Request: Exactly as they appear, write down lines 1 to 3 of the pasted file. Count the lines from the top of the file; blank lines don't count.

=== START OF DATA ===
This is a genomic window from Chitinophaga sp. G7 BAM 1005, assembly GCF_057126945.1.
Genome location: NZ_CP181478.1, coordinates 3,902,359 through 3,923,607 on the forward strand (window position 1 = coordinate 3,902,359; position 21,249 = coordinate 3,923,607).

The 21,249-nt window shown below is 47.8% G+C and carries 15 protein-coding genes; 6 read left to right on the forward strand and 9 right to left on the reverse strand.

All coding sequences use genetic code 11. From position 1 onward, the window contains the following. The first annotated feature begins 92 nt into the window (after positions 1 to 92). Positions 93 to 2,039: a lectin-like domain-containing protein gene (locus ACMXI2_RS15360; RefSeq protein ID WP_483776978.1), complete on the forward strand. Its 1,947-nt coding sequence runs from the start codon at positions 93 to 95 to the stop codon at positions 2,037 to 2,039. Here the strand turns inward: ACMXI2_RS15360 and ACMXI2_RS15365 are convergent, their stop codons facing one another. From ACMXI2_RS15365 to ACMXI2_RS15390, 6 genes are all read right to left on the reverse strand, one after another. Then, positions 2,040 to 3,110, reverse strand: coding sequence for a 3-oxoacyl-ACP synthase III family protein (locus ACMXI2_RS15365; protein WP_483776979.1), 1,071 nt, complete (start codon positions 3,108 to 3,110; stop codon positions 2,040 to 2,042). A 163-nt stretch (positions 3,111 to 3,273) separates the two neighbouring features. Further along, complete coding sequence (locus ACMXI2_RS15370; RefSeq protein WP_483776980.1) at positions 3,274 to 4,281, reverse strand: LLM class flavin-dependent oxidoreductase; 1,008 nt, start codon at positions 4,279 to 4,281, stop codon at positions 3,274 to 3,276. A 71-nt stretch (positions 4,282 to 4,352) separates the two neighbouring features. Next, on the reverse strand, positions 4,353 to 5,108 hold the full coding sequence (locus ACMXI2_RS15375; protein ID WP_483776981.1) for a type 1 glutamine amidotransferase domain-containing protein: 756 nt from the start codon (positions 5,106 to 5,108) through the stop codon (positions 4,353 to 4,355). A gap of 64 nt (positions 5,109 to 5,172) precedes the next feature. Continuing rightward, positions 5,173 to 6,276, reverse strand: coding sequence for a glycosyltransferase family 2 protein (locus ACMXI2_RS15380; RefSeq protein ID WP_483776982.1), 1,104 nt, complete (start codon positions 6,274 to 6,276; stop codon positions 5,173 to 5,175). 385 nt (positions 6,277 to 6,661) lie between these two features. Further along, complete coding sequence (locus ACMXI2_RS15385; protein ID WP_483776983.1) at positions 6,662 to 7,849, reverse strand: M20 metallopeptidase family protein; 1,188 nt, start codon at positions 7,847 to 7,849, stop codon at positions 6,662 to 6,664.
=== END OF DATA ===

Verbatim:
This is a genomic window from Chitinophaga sp. G7 BAM 1005, assembly GCF_057126945.1.
Genome location: NZ_CP181478.1, coordinates 3,902,359 through 3,923,607 on the forward strand (window position 1 = coordinate 3,902,359; position 21,249 = coordinate 3,923,607).

The 21,249-nt window shown below is 47.8% G+C and carries 15 protein-coding genes; 6 read left to right on the forward strand and 9 right to left on the reverse strand.